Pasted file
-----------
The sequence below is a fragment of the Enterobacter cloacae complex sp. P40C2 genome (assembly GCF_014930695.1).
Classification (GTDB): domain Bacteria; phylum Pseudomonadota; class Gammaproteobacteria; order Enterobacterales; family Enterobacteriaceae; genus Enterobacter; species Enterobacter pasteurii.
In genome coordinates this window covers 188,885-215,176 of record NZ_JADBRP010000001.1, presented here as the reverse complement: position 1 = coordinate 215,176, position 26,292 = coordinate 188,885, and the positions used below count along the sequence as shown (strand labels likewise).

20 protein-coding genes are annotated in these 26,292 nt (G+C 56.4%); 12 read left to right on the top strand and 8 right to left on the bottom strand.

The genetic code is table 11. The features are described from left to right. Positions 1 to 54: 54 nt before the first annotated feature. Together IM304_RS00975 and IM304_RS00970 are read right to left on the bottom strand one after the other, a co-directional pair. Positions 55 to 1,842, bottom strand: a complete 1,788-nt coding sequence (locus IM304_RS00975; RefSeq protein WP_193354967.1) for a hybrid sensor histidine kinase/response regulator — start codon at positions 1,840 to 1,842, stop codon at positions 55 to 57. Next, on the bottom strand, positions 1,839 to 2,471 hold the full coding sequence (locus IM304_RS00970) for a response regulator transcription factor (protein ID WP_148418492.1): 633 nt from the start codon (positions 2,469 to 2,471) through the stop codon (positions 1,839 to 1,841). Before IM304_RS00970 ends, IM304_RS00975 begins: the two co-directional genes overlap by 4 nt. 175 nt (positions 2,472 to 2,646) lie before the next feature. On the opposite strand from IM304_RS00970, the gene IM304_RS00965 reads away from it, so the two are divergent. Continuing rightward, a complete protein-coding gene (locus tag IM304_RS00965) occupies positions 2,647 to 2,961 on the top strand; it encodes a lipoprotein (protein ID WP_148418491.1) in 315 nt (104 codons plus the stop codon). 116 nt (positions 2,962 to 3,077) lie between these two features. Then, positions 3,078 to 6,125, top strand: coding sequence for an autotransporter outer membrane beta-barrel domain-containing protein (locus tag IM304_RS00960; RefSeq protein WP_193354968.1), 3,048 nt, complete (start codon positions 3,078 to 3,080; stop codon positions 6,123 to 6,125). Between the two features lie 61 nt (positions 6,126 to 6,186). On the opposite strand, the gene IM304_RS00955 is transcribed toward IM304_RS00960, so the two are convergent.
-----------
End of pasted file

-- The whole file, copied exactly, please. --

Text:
The sequence below is a fragment of the Enterobacter cloacae complex sp. P40C2 genome (assembly GCF_014930695.1).
Classification (GTDB): domain Bacteria; phylum Pseudomonadota; class Gammaproteobacteria; order Enterobacterales; family Enterobacteriaceae; genus Enterobacter; species Enterobacter pasteurii.
In genome coordinates this window covers 188,885-215,176 of record NZ_JADBRP010000001.1, presented here as the reverse complement: position 1 = coordinate 215,176, position 26,292 = coordinate 188,885, and the positions used below count along the sequence as shown (strand labels likewise).

20 protein-coding genes are annotated in these 26,292 nt (G+C 56.4%); 12 read left to right on the top strand and 8 right to left on the bottom strand.

The genetic code is table 11. The features are described from left to right. Positions 1 to 54: 54 nt before the first annotated feature. Together IM304_RS00975 and IM304_RS00970 are read right to left on the bottom strand one after the other, a co-directional pair. Positions 55 to 1,842, bottom strand: a complete 1,788-nt coding sequence (locus IM304_RS00975; RefSeq protein WP_193354967.1) for a hybrid sensor histidine kinase/response regulator — start codon at positions 1,840 to 1,842, stop codon at positions 55 to 57. Next, on the bottom strand, positions 1,839 to 2,471 hold the full coding sequence (locus IM304_RS00970) for a response regulator transcription factor (protein ID WP_148418492.1): 633 nt from the start codon (positions 2,469 to 2,471) through the stop codon (positions 1,839 to 1,841). Before IM304_RS00970 ends, IM304_RS00975 begins: the two co-directional genes overlap by 4 nt. 175 nt (positions 2,472 to 2,646) lie before the next feature. On the opposite strand from IM304_RS00970, the gene IM304_RS00965 reads away from it, so the two are divergent. Continuing rightward, a complete protein-coding gene (locus tag IM304_RS00965) occupies positions 2,647 to 2,961 on the top strand; it encodes a lipoprotein (protein ID WP_148418491.1) in 315 nt (104 codons plus the stop codon). 116 nt (positions 2,962 to 3,077) lie between these two features. Then, positions 3,078 to 6,125, top strand: coding sequence for an autotransporter outer membrane beta-barrel domain-containing protein (locus tag IM304_RS00960; RefSeq protein WP_193354968.1), 3,048 nt, complete (start codon positions 3,078 to 3,080; stop codon positions 6,123 to 6,125). Between the two features lie 61 nt (positions 6,126 to 6,186). On the opposite strand, the gene IM304_RS00955 is transcribed toward IM304_RS00960, so the two are convergent.